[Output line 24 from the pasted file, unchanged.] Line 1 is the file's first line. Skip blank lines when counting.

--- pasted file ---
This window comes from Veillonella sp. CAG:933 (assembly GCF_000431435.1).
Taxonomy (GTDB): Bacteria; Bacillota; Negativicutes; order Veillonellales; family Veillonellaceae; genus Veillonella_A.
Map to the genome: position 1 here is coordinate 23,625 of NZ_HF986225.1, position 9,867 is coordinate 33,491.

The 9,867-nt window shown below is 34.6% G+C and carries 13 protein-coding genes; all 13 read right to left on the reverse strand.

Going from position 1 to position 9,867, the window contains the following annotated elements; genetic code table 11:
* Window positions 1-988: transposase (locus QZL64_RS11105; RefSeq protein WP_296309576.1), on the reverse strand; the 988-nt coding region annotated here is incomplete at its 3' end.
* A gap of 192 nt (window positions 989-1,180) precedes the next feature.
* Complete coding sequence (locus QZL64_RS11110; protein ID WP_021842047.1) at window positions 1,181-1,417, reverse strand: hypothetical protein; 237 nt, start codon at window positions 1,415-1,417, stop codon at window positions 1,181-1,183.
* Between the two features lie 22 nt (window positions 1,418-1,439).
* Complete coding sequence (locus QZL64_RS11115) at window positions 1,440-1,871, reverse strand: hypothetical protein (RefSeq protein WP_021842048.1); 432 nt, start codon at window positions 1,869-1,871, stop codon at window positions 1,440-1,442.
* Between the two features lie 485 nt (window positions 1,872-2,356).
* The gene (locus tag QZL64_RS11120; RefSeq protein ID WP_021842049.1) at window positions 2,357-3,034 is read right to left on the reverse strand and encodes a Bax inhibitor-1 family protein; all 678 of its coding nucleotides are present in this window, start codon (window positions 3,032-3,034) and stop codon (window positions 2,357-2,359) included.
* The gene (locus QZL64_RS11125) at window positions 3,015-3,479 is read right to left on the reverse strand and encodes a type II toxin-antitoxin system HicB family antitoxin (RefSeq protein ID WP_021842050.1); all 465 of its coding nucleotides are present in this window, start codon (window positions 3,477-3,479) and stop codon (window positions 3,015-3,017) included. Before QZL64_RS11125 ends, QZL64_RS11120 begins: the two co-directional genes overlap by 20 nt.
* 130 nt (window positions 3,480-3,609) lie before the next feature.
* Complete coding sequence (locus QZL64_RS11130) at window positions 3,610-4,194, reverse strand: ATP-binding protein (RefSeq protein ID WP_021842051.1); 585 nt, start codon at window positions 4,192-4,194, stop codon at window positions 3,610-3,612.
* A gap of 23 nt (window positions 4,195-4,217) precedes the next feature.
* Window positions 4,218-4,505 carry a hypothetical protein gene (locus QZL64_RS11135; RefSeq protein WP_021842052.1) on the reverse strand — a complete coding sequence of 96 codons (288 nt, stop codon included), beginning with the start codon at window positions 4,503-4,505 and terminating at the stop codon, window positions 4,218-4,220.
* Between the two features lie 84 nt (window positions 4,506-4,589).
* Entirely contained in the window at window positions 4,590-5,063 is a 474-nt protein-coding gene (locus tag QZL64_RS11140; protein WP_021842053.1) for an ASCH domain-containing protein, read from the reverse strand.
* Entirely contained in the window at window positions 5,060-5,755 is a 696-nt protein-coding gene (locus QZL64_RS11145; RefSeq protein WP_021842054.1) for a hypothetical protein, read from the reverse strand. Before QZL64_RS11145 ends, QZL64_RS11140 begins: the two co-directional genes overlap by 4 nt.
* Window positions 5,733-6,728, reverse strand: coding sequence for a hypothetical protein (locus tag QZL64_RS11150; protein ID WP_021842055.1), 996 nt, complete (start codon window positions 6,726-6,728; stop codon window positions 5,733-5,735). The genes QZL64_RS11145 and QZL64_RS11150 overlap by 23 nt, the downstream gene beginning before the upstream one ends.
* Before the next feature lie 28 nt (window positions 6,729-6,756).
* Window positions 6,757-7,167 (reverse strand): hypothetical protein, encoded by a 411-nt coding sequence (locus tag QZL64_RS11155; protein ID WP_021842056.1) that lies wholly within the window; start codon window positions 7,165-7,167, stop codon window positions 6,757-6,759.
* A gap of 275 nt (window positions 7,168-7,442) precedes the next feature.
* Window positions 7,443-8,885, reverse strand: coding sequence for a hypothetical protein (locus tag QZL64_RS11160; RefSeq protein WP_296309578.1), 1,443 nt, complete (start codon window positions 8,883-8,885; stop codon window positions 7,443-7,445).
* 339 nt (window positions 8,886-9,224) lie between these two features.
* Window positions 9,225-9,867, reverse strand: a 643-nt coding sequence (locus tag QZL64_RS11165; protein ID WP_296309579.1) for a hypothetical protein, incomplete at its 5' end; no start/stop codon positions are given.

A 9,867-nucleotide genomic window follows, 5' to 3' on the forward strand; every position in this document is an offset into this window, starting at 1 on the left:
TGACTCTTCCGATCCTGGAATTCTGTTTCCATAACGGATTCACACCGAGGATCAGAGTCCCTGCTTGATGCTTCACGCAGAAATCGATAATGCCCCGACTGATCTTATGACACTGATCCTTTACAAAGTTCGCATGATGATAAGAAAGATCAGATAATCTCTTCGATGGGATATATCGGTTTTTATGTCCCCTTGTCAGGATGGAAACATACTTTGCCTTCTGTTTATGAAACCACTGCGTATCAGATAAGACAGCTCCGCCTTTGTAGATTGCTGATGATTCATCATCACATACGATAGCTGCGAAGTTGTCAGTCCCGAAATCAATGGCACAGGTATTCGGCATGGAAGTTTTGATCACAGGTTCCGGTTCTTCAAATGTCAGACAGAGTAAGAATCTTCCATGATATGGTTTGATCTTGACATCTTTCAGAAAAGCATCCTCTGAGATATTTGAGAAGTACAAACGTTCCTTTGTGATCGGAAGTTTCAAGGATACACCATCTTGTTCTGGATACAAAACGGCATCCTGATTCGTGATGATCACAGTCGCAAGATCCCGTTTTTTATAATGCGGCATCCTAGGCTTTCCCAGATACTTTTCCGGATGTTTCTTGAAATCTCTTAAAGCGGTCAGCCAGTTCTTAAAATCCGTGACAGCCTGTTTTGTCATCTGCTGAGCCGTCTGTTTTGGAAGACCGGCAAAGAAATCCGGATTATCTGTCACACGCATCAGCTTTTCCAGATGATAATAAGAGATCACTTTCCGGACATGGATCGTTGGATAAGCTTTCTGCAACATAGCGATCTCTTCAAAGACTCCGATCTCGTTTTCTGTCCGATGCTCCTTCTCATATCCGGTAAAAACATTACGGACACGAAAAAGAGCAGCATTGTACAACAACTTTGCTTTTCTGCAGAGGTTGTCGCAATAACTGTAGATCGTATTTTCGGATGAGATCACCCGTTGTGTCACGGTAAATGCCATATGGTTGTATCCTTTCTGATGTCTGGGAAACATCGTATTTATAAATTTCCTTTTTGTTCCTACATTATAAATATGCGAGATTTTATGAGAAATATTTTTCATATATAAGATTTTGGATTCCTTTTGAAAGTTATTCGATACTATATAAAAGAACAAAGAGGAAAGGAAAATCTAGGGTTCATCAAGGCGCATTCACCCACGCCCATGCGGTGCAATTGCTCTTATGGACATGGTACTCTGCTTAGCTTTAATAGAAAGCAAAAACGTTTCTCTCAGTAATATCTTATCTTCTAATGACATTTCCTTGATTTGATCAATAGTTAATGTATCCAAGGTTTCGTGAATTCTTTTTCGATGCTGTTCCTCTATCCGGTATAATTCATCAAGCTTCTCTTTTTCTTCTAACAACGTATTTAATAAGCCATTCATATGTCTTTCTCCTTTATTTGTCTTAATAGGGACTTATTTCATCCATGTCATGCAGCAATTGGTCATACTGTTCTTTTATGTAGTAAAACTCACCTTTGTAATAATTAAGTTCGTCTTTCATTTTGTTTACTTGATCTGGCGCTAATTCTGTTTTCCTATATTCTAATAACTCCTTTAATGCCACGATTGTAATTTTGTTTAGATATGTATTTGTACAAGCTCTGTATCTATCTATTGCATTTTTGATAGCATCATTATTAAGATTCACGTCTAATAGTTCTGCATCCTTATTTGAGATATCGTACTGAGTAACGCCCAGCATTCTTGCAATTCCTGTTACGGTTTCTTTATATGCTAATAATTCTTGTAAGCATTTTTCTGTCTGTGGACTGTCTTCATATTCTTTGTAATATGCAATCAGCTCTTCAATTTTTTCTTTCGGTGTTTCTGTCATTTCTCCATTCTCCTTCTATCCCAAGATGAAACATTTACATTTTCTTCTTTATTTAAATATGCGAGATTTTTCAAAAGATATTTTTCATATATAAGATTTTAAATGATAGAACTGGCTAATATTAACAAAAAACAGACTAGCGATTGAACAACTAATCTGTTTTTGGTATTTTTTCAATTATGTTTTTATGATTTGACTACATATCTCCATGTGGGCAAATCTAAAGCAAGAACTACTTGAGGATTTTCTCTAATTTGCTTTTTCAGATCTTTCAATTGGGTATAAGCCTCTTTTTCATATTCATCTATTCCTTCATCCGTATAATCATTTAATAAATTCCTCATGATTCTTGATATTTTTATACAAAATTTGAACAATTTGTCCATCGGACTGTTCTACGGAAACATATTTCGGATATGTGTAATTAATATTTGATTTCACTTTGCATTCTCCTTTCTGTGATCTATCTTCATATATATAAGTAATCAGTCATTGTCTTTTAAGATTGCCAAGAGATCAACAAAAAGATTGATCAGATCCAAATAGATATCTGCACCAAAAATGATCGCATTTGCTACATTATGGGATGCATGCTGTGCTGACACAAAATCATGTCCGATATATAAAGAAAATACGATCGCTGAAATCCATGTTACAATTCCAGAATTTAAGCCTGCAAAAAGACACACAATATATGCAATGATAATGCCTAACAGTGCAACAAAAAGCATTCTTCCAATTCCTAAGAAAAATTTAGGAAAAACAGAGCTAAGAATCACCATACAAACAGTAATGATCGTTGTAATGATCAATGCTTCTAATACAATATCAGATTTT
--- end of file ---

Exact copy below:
* A gap of 275 nt (window positions 7,168-7,442) precedes the next feature.